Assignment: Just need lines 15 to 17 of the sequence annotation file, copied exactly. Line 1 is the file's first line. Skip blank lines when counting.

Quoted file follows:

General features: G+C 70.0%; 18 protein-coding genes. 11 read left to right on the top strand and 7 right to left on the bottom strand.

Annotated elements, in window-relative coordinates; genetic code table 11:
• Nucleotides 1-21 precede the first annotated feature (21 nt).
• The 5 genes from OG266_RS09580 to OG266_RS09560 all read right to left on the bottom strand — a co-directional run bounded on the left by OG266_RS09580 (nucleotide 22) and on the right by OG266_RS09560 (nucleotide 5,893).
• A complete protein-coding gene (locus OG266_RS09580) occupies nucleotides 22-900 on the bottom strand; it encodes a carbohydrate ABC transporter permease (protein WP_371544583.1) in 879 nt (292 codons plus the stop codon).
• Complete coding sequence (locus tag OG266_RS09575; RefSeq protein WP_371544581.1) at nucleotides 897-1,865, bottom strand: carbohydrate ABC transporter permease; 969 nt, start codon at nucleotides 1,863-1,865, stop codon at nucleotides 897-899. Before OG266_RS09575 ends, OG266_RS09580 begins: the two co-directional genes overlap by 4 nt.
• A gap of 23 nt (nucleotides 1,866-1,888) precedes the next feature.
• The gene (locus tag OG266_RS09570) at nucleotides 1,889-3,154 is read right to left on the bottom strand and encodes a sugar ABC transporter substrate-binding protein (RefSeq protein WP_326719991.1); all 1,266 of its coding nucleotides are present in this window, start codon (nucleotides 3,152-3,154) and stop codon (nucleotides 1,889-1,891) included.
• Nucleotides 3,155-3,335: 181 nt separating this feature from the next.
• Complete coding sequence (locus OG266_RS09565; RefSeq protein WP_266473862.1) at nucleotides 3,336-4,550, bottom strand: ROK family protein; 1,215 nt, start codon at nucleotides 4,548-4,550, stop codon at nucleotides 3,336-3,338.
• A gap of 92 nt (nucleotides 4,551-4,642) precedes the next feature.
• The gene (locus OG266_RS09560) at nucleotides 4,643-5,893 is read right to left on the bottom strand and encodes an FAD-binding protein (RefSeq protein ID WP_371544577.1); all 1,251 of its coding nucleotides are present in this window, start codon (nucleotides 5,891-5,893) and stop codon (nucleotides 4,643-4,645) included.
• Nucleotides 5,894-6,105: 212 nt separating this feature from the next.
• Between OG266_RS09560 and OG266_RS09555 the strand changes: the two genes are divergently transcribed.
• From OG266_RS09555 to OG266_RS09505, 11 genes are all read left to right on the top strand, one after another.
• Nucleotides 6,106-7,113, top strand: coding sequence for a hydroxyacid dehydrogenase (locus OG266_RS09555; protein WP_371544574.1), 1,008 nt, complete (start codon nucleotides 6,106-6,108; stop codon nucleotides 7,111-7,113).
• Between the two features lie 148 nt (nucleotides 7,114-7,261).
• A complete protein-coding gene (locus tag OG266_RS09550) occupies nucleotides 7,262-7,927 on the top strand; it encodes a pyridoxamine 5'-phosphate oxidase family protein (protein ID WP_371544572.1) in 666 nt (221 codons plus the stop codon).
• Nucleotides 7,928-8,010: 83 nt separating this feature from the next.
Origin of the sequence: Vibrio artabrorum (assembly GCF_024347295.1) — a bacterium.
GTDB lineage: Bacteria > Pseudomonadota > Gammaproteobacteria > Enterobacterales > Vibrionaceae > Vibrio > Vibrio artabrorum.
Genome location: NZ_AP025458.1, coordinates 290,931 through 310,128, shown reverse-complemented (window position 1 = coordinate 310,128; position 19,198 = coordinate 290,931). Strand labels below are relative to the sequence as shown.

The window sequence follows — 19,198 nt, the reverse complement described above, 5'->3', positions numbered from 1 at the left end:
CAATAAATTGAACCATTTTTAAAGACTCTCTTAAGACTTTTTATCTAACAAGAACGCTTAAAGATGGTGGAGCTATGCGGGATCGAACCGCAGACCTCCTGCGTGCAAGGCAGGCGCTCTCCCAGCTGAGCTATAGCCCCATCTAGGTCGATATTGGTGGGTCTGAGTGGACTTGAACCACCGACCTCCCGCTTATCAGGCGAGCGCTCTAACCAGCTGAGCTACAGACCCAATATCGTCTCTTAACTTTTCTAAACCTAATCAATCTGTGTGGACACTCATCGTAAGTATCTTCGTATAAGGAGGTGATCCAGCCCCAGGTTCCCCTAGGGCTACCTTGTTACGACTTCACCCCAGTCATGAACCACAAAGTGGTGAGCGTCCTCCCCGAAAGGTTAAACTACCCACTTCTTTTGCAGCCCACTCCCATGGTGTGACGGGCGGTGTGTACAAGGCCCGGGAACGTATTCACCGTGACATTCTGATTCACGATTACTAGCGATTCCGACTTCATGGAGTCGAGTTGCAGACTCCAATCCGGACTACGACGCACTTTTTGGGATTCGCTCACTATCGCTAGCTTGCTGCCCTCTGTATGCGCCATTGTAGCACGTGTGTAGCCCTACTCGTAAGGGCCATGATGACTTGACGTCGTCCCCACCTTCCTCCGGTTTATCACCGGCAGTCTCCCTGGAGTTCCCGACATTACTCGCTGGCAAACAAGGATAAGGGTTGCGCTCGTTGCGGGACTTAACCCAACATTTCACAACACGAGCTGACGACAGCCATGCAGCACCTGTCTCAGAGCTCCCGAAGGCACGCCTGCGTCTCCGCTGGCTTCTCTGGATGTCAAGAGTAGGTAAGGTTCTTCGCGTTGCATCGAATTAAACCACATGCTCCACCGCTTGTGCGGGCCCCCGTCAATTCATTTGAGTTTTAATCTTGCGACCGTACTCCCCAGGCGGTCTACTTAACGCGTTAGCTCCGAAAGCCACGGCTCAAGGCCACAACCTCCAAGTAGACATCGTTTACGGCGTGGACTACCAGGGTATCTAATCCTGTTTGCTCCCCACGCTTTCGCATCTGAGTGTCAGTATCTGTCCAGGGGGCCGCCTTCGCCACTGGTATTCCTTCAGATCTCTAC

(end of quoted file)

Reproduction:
• From OG266_RS09555 to OG266_RS09505, 11 genes are all read left to right on the top strand, one after another.
• Nucleotides 6,106-7,113, top strand: coding sequence for a hydroxyacid dehydrogenase (locus OG266_RS09555; protein WP_371544574.1), 1,008 nt, complete (start codon nucleotides 6,106-6,108; stop codon nucleotides 7,111-7,113).
• Between the two features lie 148 nt (nucleotides 7,114-7,261).